The difference between closed and open bridging loans

Thursday, 25 August 2011 02:24

Open and closed bridging loans

Open and closed bridging loans

If you encounter problems during the property buying process and are looking for a quick financial boost, a bridging loan could be the answer. Depending on your circumstances, however, you will need to take out either an open or closed loan.

Although they both offer the resources with which to go ahead and purchase a home, there are several differences between the bridging finance products, so you will need to give some careful thought to these when deciding which one will be most suitable for you.

Should you be an existing homeowner who has been looking to advance up the property ladder for some time, the moment you have found your dream new residence is likely to be one of particular joy.

However, such feelings may soon turn sour if the money you were hoping to raise to fund this purchase by selling your existing property is not forthcoming due to some short-term problem, for example a temporary delay in getting a building survey carried out.

In these cases, a closed bridging loan could be a solution in ensuring you get the cash needed to purchase your new home.

As the contracts agreeing to the sale of your property are already in place, you should have a firm idea of when the problems holding up the sale will be resolved and the transaction can go ahead. With this in mind, you can arrange a fixed term for your loan (hence why they are referred to as closed bridging loans) to decide when you will pay back it by.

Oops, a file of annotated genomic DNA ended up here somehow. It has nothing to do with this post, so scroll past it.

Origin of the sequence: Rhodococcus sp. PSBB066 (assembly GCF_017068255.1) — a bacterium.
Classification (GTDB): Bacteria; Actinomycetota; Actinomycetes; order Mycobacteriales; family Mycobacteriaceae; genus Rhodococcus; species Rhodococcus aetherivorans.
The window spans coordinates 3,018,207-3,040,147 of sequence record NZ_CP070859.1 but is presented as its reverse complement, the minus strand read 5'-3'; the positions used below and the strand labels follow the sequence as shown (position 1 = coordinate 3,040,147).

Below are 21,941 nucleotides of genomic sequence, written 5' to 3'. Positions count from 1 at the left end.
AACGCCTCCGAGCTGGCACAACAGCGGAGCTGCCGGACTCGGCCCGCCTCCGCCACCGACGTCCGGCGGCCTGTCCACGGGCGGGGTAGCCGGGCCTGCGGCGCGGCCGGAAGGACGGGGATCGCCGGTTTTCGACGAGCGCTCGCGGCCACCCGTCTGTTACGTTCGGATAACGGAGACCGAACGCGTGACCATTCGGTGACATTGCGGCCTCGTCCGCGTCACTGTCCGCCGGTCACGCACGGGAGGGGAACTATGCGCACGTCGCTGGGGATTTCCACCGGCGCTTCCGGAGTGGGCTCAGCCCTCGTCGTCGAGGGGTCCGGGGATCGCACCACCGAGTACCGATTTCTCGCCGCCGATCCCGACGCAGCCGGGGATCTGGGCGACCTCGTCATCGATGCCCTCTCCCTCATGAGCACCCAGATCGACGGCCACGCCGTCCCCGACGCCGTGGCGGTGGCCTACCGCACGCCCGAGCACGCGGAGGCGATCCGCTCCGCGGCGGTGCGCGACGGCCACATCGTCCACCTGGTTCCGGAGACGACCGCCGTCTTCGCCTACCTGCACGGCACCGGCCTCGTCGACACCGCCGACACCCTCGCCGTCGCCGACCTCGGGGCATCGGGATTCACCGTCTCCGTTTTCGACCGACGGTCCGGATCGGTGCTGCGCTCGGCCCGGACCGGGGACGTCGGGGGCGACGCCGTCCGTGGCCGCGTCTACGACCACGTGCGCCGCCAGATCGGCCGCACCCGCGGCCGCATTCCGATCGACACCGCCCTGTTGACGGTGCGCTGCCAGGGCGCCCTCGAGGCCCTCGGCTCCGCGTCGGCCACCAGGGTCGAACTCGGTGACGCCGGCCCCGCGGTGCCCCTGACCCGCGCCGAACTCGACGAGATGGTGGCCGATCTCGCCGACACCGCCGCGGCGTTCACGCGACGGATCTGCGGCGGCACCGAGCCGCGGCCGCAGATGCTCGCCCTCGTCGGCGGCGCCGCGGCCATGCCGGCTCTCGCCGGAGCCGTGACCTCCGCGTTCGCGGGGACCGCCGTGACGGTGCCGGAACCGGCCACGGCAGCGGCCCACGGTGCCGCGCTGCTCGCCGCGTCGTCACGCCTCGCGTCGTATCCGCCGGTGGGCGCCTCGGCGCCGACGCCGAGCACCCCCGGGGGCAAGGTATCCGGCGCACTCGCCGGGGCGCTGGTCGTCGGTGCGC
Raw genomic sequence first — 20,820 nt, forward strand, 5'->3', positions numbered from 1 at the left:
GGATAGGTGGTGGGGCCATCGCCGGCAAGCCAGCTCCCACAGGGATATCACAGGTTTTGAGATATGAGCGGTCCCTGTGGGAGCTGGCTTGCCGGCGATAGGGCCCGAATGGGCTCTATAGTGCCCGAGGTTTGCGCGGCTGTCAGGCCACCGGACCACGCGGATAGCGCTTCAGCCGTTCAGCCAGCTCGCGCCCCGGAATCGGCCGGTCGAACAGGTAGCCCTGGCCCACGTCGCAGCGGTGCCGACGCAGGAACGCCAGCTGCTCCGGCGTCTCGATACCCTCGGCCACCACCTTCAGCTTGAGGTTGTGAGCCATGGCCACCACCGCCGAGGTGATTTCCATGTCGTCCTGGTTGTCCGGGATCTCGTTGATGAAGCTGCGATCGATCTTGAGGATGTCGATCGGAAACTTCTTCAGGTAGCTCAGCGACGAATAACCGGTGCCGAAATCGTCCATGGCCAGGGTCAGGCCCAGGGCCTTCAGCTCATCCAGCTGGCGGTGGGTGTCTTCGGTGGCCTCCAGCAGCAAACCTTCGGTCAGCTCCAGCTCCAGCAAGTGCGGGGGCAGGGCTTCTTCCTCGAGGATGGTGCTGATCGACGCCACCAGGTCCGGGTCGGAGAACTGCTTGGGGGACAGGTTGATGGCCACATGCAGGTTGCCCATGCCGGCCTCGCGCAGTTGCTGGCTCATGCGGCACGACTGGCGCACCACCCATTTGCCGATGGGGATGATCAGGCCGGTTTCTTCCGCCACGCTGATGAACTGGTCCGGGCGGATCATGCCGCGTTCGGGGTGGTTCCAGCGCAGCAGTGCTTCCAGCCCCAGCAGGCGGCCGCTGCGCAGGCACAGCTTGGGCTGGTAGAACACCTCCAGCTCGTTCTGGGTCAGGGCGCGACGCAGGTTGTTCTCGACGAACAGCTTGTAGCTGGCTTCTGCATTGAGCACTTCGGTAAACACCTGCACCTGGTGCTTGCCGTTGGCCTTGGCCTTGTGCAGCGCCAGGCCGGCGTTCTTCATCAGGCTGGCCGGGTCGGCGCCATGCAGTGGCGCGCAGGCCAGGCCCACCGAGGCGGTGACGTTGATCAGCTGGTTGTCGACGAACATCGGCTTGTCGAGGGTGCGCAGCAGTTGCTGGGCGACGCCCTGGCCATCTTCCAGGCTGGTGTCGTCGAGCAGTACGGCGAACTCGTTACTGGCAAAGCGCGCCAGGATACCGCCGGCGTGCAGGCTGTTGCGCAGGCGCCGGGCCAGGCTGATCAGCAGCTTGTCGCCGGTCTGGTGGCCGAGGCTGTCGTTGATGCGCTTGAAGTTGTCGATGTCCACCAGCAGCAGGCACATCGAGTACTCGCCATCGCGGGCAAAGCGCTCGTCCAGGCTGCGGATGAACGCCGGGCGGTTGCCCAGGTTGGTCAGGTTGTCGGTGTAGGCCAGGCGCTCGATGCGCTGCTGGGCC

However, if you are not quite certain as to when you will be able to sell one home in order to fund the purchase of another, an open bridging loan is likely to be a better option.

If you have found what you believe to be a dream property but are yet to place your current abode on the market, chances are you will not be able to sell the latter in sufficient time in order to allow you to complete the transaction.

As this process usually takes several weeks – if not months – there is a chance that you may miss out. But select an open bridging loan and this needn't be the case. Such products can give you the resources you require to purchase the new property while you sell your existing one.

Of course, you can't say with any particular certainty when someone will agree to buy your current home, so the loan itself has to be open-ended.

With no fixed deadline for when the transaction will be completed and when repayments can start to be made, the open nature of these products means they represent a greater level of risk for lenders than their closed counterparts.

As such, they usually attract higher interest rates, something you may want to take into consideration when using a bridging loan calculator to figure out how much you will be liable to pay back each month.

You may also find lenders will insist you have a high amount of equity in your present property and that more questions and supporting documents are requested, so they can be certain you'll be in a position to repay what you are hoping to borrow.

With the distinct differences between the two, the decision of whether an open or closed bridging loan is best in helping to realise your ambitions of climbing the housing ladder should not be too difficult.

However, it might be a good idea to seek out advice on bridging loans so that you can be sure you're getting the product that most is suitable for your needs. 



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